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Giving the Body Its Due: Autobiographical Reflections and Utopian Imaginings


by Joannie Halas & Jeanne Adele Kentel 2008

Many conversations that link education and the body make the argument that people have to be healthy in order to get on with the real learning of school or work or life in general. In contrast, Joannie Halas and Jeanne Adele Kentel argue that the physical is integral to a good and worthwhile life per se, and not as a means to achieve some other better end. In other words, they directly challenge the mind-body split so endemic to modern Western thought. Part of their argument is that we comprehend ourselves and the world through our body, and the neglect of the physical impoverishes our understanding in fundamental ways. The body, mind, heart, and spirit are never discrete.


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This article originally appeared as NSSE Yearbook Vol 107. No. 1.


Cite This Article as: Teachers College Record Volume 110 Number 13, 2008, p. 207-222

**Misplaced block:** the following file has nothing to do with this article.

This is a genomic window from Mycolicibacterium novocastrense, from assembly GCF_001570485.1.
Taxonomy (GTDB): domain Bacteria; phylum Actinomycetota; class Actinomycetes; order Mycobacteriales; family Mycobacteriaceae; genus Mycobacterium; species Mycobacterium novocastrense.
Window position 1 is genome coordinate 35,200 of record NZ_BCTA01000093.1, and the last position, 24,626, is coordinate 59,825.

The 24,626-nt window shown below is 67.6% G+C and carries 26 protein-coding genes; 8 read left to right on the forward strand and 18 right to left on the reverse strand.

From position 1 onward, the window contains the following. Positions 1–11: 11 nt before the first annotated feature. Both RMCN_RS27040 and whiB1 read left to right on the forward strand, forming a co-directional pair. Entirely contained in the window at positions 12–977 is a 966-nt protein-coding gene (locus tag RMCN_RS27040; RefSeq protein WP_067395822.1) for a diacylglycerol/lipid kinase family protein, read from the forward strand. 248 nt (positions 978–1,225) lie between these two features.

http://www.tcrecord.org ID Number: 18473, Date Accessed: 10/20/2017 3:16:08 AM

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About the Author
  • Joannie Halas
    University of Manitoba
    E-mail Author
    JOANNIE HALAS is a professor in the faculty of kinesiology and recreation management at the University of Manitoba. A former public school physical education teacher, her teaching, research, and service is in the area of culturally relevant physical education, as well as access to post-secondary education for aboriginal and racial minority groups. She has conducted a number of community-based research projects that involve the design and delivery of meaningful and relevant physical activity/education programs for marginalized youth populations, including a recent multiage aboriginal youth-driven mentor program.
  • Jeanne Kentel
    Leeds Metropolitan University
    E-mail Author
    JEANNE ADELE KENTEL is currently posted at the Carnegie Faculty of Sport and Education at Leeds Metropolitan University. After completing her doctorate in curriculum studies at the University of Alberta, she taught in teacher education programs in Alberta, British Columbia, and Ontario. Her research focuses upon critical media pedagogies, ecological imagination, and bodily ways of knowing.
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